Summary: Sometimes, your greatest enemies become your best friends. Kaneki continues to act as a person locator for those past associates that want to cash in on his yellowed business cards. Nostalgia about Tokyo's checkered past ensues. It's a fun read if you're willing to be patient. Recommended.

Friday, June 16, 2017

Craft Boss Coffee Latte




I saw this one in the vending machines when I was out walking around one day, and I needed something to drink. It's pricy, 140 yen ($1.30 USD) for 6 ounces, and the bottle is just cheap plastic with a fancy-looking label wrapped around it. For being a "Craft" coffee product, it's very disappointing. Everything "screams" bottom of the barrel. And it doesn't taste like anything. The flavor is just sweetened artificial creamer. Not recommended.

Thursday, June 15, 2017

King of Prism movie advertising



(All rights belong to their owners. Images used here for review purposes only.)

Yes, I like checking out the local movie theaters to see what they're advertising each week. This time, though, I found a LOT of brochures pushing movies based on anime or manga. So, here's what we have this time, starting with King of Prism.



I'd never heard of "Pretty Rhythm" before, but I guess it started as an arcade game, and was adapted to anime in 2011 and 2012. The idea is that you have a world with "prism stars," skaters, that perform in "prism shows," which are a combination of singing, dancing, fashion and ice skating. The current movie follows Shin, a boy who wants to become a prism star.









Wednesday, June 14, 2017

June 2nd Moon




The skies have been as erratic as ever, but generally cloudy at night. However, the air was clean on the 2nd, and I had the little pocket camera with me, so I decided to see what it could do on the Program setting. Not too bad.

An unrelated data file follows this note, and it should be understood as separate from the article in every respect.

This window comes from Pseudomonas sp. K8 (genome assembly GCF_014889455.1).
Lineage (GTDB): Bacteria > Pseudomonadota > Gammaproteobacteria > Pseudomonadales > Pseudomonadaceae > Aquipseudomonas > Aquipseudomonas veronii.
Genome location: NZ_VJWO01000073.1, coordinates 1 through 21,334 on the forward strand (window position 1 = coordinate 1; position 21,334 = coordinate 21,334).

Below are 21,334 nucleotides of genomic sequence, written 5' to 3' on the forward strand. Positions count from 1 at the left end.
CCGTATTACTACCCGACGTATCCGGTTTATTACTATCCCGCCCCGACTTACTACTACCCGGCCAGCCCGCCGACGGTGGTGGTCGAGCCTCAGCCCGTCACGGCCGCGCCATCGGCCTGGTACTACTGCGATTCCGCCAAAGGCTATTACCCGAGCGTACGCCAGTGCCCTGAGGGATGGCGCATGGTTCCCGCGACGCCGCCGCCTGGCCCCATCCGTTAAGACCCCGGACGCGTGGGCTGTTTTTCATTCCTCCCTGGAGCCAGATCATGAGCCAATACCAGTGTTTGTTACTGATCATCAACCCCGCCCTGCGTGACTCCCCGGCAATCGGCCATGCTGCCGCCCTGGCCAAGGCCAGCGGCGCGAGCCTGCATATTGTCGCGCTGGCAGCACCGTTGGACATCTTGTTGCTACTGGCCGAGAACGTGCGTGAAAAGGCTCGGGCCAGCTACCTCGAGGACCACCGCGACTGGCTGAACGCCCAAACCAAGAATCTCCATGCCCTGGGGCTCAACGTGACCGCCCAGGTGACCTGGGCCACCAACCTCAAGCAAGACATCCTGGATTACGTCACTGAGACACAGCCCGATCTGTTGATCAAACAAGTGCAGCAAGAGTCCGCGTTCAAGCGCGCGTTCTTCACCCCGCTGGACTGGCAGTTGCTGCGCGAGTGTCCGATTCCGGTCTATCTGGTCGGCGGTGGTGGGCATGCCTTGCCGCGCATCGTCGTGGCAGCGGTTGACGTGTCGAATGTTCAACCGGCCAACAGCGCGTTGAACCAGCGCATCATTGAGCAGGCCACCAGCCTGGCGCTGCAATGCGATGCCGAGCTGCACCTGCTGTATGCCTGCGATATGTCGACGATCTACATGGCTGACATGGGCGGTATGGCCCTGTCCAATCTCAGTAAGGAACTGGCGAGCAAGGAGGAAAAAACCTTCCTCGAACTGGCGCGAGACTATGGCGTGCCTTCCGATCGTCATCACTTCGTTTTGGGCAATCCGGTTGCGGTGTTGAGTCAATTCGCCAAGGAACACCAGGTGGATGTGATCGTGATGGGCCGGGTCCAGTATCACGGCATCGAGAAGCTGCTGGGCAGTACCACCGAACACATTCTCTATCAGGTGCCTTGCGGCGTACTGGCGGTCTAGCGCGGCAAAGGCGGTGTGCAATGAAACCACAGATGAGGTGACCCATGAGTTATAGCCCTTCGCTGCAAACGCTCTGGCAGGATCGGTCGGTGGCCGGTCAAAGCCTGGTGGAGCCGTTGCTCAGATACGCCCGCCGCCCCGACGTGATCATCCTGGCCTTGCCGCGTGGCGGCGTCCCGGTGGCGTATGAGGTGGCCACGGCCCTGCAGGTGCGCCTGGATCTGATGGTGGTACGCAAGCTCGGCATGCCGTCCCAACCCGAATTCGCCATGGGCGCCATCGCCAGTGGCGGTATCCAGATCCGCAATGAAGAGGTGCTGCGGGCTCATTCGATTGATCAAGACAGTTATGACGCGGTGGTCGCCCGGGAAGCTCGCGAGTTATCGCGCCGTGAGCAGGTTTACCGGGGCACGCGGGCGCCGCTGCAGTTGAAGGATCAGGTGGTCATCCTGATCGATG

Tuesday, June 13, 2017

Windows Live Movie Maker


I've been making videos for my blog for 8 years. I think I have over 160 videos on youtube now. I've been using Windows Live Movie Maker all this time, and I've never liked it. The crossover fade function never worked right, and there's no way to strip the video from part of the file to replace it with a still photo while the audio track keeps playing (i.e. - A-B roll). That is, if I want to give a presentation and display a slide during a voice-over, MM can't do it. So, yeah, I've wanted to use some other package for the last 8 years, but I'd never actually gotten around to trying anything else. I don't quite trust freeware off the net, and I didn't want to spend money on a commercial program.

Well, my old laptop went wonky and I had to switch to a newer machine that didn't yet have the service packs loaded on it. Then, when I had some free time, I checked whether this new laptop had Movie Maker, and I discovered it didn't. Then, I learned that Microsoft had stopped supporting MM for Win 7 a few years ago, so it's not on their update server anymore. That left me with no option but to get something else. I still don't trust internet freeware, so I went to Bic Camera and looked at what they had. There were three titles, all with three price levels - entry level for editing wedding videos; mid-level with more effects and support for other video formats; and high-end, which mainly means having extra third-party audio editing software bundled in.